Skip to main content

This + That written by Amy Krouse Rosenthal, illustrated by Jen Corace

I keep wanting to dislike a book by Amy Krouse Rosenthal, I really do. Why so mean spirited, you might ask? Well, this woman is prolific, multitalented and always teams up with magnificent illustrators like Jane Dyer (the Cookies series), Paul Schmid (The Wonder Book), Scott Magoon (Spoon), Tom Lichtenheld (Duck! Rabbit!, Yes Day! and It's Not Fair!) and my favorite, Jen Corace (Little Pea, Little Hoot, Little Oink). She also has created really fabulous memory keeping books for moms, dads, siblings, grandparents, etc. And, she writes adult books. And everything she does is good! How can she be so great and when will her brilliance falter? This is also kind of how I feel about Mo Willems. How can these people be so consistently good so often?  Well, whatever the superhuman secret they share, the newest picture book from Rosenthal and Corace is FABULOUS! It's one of those books that just might appeal more to adults than kids, but I did give it a test drive at story time more than once and there were no wiggles or walk aways. I couldn't find any of the illustrations to share with you, but the book trailer is very well done and worth a look.

As you might have guessed from the title, the book is made up of short word sentences that are all wonderfully illustrated by Jen Corace. One of the reasons that I think Rosenthal's picture books are so consistently good is that she finds a way to tap into things that are universal and look at them in a fresh way. I can easily imagine a family playing their own version of "This + That" during a car ride or a wait in a doctor's office or checkout line, much the way that Remy Charlip's excellent picture book Fortunately can inspire a fun car game. I am tempted to share every single equation in the book with you here because I really can't decide which ones not to include, but I will resist.So, here are a few of my favorites:

yes + no = maybe

smile + wave = hello AND smile + wave = ocean

chalk + sitting = school AND chalk + jumping = hopscotch

wishes + frosting = birthday cake

anything + sprinkles = better 
(I am a firm believer of this equation)

small + bottle = baby AND tall + coffee = grown up

practice + practice = learning
practice + practice + practice = mastering

chores ÷ everyone = family

good days + bad days = real life

once upon a time = happily ever after = pretend

all done + time to go = the end

Since I couldn't find any illustrations from the book online, I'll share a few images of Jen's own great art work!



Popular posts from this blog

Made by Dad: 67 Blueprints for Making Cool Stuff - Projects You Can Build For (and With) Kids! by Scott Bedford

On his personal website, Scott Bedforddescribes himself as an "Award Winning Online Creative Professional" working within the advertising and design industry. What is more interesting (and applicable here) is how hisWhat I Made website came to be. While sitting in a Starbucks with his restless young sons, trying to enjoy his latte, Bedford created something out of coffee stir sticks that ended up keeping his boys entertained, finishing his coffee in peace and sparking (re-sparking, really) his creative drive and reminding him of the "enormous joy gained from making things, even simple things, and that this joy is not the complexity or quality of the finished project but in the process of making itself. On Bedford'sWhat I Made website, he even shares Six Cool Coffee Shop Crafts for Kidsthat you can try out next time you want to enjoy your coffee and your kids are making that difficult. I've shared two below - be sure to check out the website and see the rest!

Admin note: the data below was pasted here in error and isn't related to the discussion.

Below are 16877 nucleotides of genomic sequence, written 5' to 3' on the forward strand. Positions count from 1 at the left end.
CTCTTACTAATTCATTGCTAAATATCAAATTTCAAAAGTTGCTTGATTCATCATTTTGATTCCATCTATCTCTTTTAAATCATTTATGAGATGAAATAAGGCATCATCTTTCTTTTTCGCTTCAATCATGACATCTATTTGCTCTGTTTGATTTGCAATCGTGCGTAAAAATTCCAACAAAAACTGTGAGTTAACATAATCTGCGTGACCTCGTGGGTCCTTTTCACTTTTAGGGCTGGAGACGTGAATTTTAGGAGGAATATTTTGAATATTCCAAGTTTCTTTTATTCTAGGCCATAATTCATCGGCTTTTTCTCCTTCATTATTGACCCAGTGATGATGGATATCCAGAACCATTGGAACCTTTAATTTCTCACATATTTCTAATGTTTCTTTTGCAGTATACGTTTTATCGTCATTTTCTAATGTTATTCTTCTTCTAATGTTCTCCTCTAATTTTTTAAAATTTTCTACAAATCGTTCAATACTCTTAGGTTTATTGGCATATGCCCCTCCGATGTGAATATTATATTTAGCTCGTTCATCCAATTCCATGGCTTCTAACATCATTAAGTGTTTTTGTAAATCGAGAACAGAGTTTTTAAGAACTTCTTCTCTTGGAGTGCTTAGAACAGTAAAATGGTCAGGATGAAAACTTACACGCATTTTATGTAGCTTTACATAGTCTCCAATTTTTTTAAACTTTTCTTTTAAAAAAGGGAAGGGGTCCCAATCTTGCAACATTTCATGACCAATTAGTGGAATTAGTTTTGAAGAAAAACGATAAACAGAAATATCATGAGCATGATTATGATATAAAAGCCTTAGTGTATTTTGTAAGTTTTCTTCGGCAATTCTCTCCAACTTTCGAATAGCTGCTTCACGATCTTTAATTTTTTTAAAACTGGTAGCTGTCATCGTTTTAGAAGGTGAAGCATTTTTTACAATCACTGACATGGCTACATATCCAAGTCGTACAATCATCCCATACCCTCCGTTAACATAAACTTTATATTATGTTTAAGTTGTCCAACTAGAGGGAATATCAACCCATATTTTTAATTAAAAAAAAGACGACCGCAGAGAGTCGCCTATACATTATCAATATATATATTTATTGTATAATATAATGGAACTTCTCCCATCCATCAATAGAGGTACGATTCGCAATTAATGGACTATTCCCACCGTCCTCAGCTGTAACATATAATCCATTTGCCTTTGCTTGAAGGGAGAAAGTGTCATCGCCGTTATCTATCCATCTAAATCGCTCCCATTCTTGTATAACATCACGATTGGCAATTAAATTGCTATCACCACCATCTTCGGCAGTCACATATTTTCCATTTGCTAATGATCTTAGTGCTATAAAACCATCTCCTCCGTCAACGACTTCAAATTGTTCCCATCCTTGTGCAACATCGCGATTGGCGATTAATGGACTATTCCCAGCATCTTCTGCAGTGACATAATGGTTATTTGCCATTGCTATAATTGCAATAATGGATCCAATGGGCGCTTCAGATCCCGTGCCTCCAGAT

How to Choose Age Appropriate Books for Advanced Readers

How to Choose Age Appropriate Books for Advanced Readers remains the most read post on my blog since I wrote it in 2012. Because of this, I have cleaned up this post, tightened the writing and added in any pertinent information that has come about since it originally ran. When I first started in August of 2008, I was scrambling for content, finding my purpose and my voice and not always doing my best writing. How to Choose Age Appropriate Books for Advanced Readers was one of the first articles I wrote and, as a bookseller and a book reviewer, and now as an elementary school librarian where I have gone from working with kids reading well beyond their grade level to kids reading well below, this philosophy remains my organizing principle and central focus when reading and recommending books to parents and children. 

In the interest of my mission and the attention this article continues to receive, I have updated and expanded this article and included a guide to using …

POP-UP: Everything You Need to Know to Create Your Own Pop-Up Book, paper engineering by Ruth Wickings, illustrations by Frances Castle RL: All ages

POP-UP:  Everything You Need to Know to Create Your Own Pop-Up Book with paper engineering by Ruth Wickings and illustrations by Frances Castle is THE COOLEST BOOK EVER!!!  I know that I haven't dedicated much time to pop-up books here, but they have always held a special place in my heart, and the phrase "paper engineering" is a favorite of mine. Although I didn't know what it was at the time, I did go through a paper engineering phase when I was ten or so. I would sneak off to the back of the classroom during independent work periods and go to town on the construction paper and glue and make these little free-standing dioramas. A huge fan of The Muppet Show (the original), I reconstructed the all-baby orchestra from an episode, drawing and coloring each baby and his/her instrument then gluing them onto a 3D orchestra section I had crafted out of brown construction paper.  I also made a 3D version of Snidely Whiplash throwing Nell off a cliff with Dudley Do-Right wa…